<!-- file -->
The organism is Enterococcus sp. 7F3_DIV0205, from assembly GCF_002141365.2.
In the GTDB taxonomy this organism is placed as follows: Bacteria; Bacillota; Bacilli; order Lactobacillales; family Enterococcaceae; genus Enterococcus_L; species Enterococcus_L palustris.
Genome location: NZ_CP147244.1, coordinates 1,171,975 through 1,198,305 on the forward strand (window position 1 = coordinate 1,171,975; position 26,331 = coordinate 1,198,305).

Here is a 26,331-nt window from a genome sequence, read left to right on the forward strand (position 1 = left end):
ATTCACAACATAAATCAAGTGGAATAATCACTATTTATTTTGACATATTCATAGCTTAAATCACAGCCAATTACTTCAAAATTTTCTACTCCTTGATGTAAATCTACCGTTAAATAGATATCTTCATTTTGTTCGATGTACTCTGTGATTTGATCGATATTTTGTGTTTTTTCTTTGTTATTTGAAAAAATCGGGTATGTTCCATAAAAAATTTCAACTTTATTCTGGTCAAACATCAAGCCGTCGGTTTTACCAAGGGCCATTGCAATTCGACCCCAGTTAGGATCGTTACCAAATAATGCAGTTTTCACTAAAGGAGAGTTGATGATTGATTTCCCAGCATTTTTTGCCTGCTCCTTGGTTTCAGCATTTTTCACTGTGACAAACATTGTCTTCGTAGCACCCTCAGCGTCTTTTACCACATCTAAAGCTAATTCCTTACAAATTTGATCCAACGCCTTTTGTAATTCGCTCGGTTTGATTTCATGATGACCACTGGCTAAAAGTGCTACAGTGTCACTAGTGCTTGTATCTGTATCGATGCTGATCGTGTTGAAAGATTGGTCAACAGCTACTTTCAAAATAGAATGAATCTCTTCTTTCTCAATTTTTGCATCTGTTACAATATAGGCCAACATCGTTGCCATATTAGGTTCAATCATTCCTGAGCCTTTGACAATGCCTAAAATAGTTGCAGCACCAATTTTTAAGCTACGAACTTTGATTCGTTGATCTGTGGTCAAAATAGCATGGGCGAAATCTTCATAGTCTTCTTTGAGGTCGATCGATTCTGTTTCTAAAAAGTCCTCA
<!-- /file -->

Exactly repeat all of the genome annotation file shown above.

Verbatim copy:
The organism is Enterococcus sp. 7F3_DIV0205, from assembly GCF_002141365.2.
In the GTDB taxonomy this organism is placed as follows: Bacteria; Bacillota; Bacilli; order Lactobacillales; family Enterococcaceae; genus Enterococcus_L; species Enterococcus_L palustris.
Genome location: NZ_CP147244.1, coordinates 1,171,975 through 1,198,305 on the forward strand (window position 1 = coordinate 1,171,975; position 26,331 = coordinate 1,198,305).

Here is a 26,331-nt window from a genome sequence, read left to right on the forward strand (position 1 = left end):
ATTCACAACATAAATCAAGTGGAATAATCACTATTTATTTTGACATATTCATAGCTTAAATCACAGCCAATTACTTCAAAATTTTCTACTCCTTGATGTAAATCTACCGTTAAATAGATATCTTCATTTTGTTCGATGTACTCTGTGATTTGATCGATATTTTGTGTTTTTTCTTTGTTATTTGAAAAAATCGGGTATGTTCCATAAAAAATTTCAACTTTATTCTGGTCAAACATCAAGCCGTCGGTTTTACCAAGGGCCATTGCAATTCGACCCCAGTTAGGATCGTTACCAAATAATGCAGTTTTCACTAAAGGAGAGTTGATGATTGATTTCCCAGCATTTTTTGCCTGCTCCTTGGTTTCAGCATTTTTCACTGTGACAAACATTGTCTTCGTAGCACCCTCAGCGTCTTTTACCACATCTAAAGCTAATTCCTTACAAATTTGATCCAACGCCTTTTGTAATTCGCTCGGTTTGATTTCATGATGACCACTGGCTAAAAGTGCTACAGTGTCACTAGTGCTTGTATCTGTATCGATGCTGATCGTGTTGAAAGATTGGTCAACAGCTACTTTCAAAATAGAATGAATCTCTTCTTTCTCAATTTTTGCATCTGTTACAATATAGGCCAACATCGTTGCCATATTAGGTTCAATCATTCCTGAGCCTTTGACAATGCCTAAAATAGTTGCAGCACCAATTTTTAAGCTACGAACTTTGATTCGTTGATCTGTGGTCAAAATAGCATGGGCGAAATCTTCATAGTCTTCTTTGAGGTCGATCGATTCTGTTTCTAAAAAGTCCTCA